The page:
Kant, Freud, and the ethical critique of religion

International Journal for Philosophy of Religion 61 (3):161 - 179 (2007)
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This paper engages Freud’s relation to Kant, with specific reference to each theorist’s articulation of the interconnections between ethics and religion. I argue that there is in fact a constructive approach to ethics and religion in Freud’s thought, and that this approach can be better understood by examining it in relation to Kant’s formulations on these topics. Freud’s thinking about religion and ethics participates in the Enlightenment heritage, with its emphasis on autonomy and rationality, of which Kant’s model of practical reason is in many ways exemplary. At the same time, Freud advances Kantian thinking in certain important respects; his work offers a more somatically, socially, and historically grounded approach to the formation of rational and ethical capacities, and hence makes it more compatible with contemporary concerns and orientations that eschew the pitfalls of ahistorical idealist orientations.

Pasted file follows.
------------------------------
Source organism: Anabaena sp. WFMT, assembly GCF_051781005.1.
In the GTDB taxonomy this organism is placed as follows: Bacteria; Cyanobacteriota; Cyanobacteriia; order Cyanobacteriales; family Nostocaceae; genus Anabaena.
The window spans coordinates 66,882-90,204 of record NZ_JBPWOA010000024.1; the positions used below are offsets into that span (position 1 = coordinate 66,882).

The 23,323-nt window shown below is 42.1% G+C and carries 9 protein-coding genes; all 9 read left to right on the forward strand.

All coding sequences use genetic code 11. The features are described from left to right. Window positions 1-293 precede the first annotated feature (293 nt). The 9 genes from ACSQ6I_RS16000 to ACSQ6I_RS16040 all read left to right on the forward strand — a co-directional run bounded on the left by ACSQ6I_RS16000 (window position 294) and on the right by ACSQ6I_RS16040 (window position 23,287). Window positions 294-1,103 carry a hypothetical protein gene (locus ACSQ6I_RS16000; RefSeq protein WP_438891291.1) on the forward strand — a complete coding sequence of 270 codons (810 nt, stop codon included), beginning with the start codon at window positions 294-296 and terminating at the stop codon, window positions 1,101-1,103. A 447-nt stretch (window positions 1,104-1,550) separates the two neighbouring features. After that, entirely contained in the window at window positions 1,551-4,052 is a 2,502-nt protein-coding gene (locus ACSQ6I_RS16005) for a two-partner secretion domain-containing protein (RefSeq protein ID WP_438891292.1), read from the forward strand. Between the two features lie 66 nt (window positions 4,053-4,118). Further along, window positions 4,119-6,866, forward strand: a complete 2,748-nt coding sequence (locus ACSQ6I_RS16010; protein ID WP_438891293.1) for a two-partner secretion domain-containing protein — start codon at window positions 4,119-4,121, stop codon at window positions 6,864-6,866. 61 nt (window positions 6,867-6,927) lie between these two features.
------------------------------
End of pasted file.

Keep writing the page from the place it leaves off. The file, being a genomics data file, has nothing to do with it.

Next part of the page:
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References found in this work

Groundwork for the metaphysics of morals.Immanuel Kant - 1785 - New York: Oxford University Press. Edited by Thomas E. Hill & Arnulf Zweig.
Critique of Practical Reason.Immanuel Kant (ed.) - 1788 - New York,: Hackett Publishing Company.
Critique of judgment.Immanuel Kant - 1790 - New York: Barnes & Noble. Edited by J. H. Bernard.
Kant’s Ethical Thought.Allen W. Wood - 1999 - New York: Cambridge University Press.

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